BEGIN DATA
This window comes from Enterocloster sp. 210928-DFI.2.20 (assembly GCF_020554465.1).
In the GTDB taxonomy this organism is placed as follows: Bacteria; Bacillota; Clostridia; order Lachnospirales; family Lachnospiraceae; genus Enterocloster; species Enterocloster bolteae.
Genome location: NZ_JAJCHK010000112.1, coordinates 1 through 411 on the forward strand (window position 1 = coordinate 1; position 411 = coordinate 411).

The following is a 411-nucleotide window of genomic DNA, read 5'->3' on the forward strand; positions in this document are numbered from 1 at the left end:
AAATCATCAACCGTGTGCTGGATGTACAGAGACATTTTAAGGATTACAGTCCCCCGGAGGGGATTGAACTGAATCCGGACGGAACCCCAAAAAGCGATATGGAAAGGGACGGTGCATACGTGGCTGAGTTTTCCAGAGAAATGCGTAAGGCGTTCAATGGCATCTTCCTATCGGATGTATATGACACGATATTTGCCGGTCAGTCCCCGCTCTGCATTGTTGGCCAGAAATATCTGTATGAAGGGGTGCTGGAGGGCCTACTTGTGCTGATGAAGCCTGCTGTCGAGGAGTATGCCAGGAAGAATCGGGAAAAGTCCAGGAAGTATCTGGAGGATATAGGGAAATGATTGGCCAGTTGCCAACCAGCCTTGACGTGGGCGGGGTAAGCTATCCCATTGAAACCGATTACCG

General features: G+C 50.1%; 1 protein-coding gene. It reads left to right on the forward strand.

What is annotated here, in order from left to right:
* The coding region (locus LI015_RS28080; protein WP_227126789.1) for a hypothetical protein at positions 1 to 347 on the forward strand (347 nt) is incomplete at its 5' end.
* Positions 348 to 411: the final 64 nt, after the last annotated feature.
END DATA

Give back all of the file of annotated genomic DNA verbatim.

This window comes from Enterocloster sp. 210928-DFI.2.20 (assembly GCF_020554465.1).
In the GTDB taxonomy this organism is placed as follows: Bacteria; Bacillota; Clostridia; order Lachnospirales; family Lachnospiraceae; genus Enterocloster; species Enterocloster bolteae.
Genome location: NZ_JAJCHK010000112.1, coordinates 1 through 411 on the forward strand (window position 1 = coordinate 1; position 411 = coordinate 411).

The following is a 411-nucleotide window of genomic DNA, read 5'->3' on the forward strand; positions in this document are numbered from 1 at the left end:
AAATCATCAACCGTGTGCTGGATGTACAGAGACATTTTAAGGATTACAGTCCCCCGGAGGGGATTGAACTGAATCCGGACGGAACCCCAAAAAGCGATATGGAAAGGGACGGTGCATACGTGGCTGAGTTTTCCAGAGAAATGCGTAAGGCGTTCAATGGCATCTTCCTATCGGATGTATATGACACGATATTTGCCGGTCAGTCCCCGCTCTGCATTGTTGGCCAGAAATATCTGTATGAAGGGGTGCTGGAGGGCCTACTTGTGCTGATGAAGCCTGCTGTCGAGGAGTATGCCAGGAAGAATCGGGAAAAGTCCAGGAAGTATCTGGAGGATATAGGGAAATGATTGGCCAGTTGCCAACCAGCCTTGACGTGGGCGGGGTAAGCTATCCCATTGAAACCGATTACCG

General features: G+C 50.1%; 1 protein-coding gene. It reads left to right on the forward strand.

What is annotated here, in order from left to right:
* The coding region (locus LI015_RS28080; protein WP_227126789.1) for a hypothetical protein at positions 1 to 347 on the forward strand (347 nt) is incomplete at its 5' end.
* Positions 348 to 411: the final 64 nt, after the last annotated feature.